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Every morning I wake to the sound of goats screaming at each other on the compound. The sound resembles a strange mix between a baby’s wail and a tennis player’s grunt, and it is sometimes accompanied by a melodically-timed goat fart. There are around eight or nine goats in the compound where we stay and two sheep. A lot of the time, I feel like those two sheep.

When you’re working in fairly remote villages in Africa, it’s easy to feel like you’re an outsider, and I did not come here with any notion that I would not be an outsider. I clearly look very different from the locals, I do not speak Swahili, and I cannot begin to imagine what their daily lives entail. I am very clearly a sheep in a herd of goats. I quickly became accustomed to the greeting, “Mzungu, how are you?” that followed me every time I came across a child (mzungu being their term for westerners), and embraced the fact that I was somewhat of a novelty.

As we began our mass drug administrations, our interactions with the communities surrounding us increased. This allowed us to learn more about the population, but it also opened us up to scrutiny. I do not mean scrutiny in the sense that people were wary of the work we were doing, but rather, scrutiny in the sense that I felt like a zoo animal. At the sites, children would stroke my arms as I was trying to take weight measurements or stand behind me and play with my hair as I was handing out drugs. The children would stand around our little station all day and just stare at us – something that was unsettling and odd since we had no relationship with the children. The four of us were clearly outnumbered and outliers. We were the little herd of sheep that stuck together and got stared at by the goats on the compound because we did not belong.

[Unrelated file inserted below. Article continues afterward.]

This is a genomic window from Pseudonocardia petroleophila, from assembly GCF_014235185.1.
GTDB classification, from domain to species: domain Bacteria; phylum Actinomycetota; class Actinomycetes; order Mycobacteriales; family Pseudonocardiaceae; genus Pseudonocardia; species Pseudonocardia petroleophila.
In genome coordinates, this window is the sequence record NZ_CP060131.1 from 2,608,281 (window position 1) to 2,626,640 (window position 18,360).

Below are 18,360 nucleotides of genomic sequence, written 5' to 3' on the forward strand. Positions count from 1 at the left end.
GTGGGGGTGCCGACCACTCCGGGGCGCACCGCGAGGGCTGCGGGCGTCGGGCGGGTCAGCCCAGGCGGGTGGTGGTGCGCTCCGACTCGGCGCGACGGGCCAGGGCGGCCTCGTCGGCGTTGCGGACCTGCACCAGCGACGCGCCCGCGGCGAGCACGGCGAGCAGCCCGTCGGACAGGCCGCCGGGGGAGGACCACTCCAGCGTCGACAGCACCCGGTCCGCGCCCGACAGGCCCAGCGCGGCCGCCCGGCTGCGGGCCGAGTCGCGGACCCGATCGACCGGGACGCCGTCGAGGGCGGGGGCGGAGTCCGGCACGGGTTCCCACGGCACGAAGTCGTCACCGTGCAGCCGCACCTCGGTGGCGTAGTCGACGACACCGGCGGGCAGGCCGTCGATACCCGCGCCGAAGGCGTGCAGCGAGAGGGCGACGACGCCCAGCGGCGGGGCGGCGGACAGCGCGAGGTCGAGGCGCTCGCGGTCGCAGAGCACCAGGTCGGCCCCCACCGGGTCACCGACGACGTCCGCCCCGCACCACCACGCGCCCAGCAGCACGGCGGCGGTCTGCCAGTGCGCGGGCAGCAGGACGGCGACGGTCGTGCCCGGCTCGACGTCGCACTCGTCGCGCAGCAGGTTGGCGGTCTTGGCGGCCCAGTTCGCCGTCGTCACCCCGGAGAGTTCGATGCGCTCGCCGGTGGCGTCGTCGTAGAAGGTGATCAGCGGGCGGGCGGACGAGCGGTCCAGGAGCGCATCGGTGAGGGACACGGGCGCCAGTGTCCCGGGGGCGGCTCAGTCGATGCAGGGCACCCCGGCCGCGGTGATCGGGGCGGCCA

It became frustrating and annoying very quickly. I hit my limit after a man grabbed my hand and asked me to marry him the same day that a child wrapped his arms around me and started kissing my thigh as I was trying to do my job at a mass drug administration site. I had never felt so much like an animal in my life. I felt incredibly violated, and even children staring at me made me mad. It took me a long time to get over the frustration that overtook me in those days, but when I finally did, I began to understand why we were such a novelty.

For the children, we were new. We looked far different from what the people they were used to seeing, so their curiosities drew them to us. Their ability to stand in front of us for hours and stare stemmed from their draw to something so different from what they were used to. The marriage proposals came from the lure of having an American wife and going to America, not from actually wanting to marry. Their actions were the result of human nature. The experience forced me to consider the situation from the perspective of a local, and once I managed to do that, I realized that goats are not that different from sheep.